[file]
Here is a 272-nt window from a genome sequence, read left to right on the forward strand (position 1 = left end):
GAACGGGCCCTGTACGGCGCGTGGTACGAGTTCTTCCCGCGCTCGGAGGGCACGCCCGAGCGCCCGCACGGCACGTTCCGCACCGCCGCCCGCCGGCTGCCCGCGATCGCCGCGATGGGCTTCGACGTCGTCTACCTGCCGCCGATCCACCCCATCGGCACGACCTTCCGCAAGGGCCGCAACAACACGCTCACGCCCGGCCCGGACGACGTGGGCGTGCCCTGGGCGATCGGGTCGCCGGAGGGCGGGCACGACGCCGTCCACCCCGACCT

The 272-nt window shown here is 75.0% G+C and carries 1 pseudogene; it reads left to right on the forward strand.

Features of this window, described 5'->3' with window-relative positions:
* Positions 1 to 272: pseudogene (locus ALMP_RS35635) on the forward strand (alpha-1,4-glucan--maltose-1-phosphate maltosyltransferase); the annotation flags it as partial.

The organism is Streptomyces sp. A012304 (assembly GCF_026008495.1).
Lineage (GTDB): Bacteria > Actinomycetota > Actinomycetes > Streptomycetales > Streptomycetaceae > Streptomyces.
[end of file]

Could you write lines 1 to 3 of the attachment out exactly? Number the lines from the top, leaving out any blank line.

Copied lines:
Here is a 272-nt window from a genome sequence, read left to right on the forward strand (position 1 = left end):
GAACGGGCCCTGTACGGCGCGTGGTACGAGTTCTTCCCGCGCTCGGAGGGCACGCCCGAGCGCCCGCACGGCACGTTCCGCACCGCCGCCCGCCGGCTGCCCGCGATCGCCGCGATGGGCTTCGACGTCGTCTACCTGCCGCCGATCCACCCCATCGGCACGACCTTCCGCAAGGGCCGCAACAACACGCTCACGCCCGGCCCGGACGACGTGGGCGTGCCCTGGGCGATCGGGTCGCCGGAGGGCGGGCACGACGCCGTCCACCCCGACCT

The 272-nt window shown here is 75.0% G+C and carries 1 pseudogene; it reads left to right on the forward strand.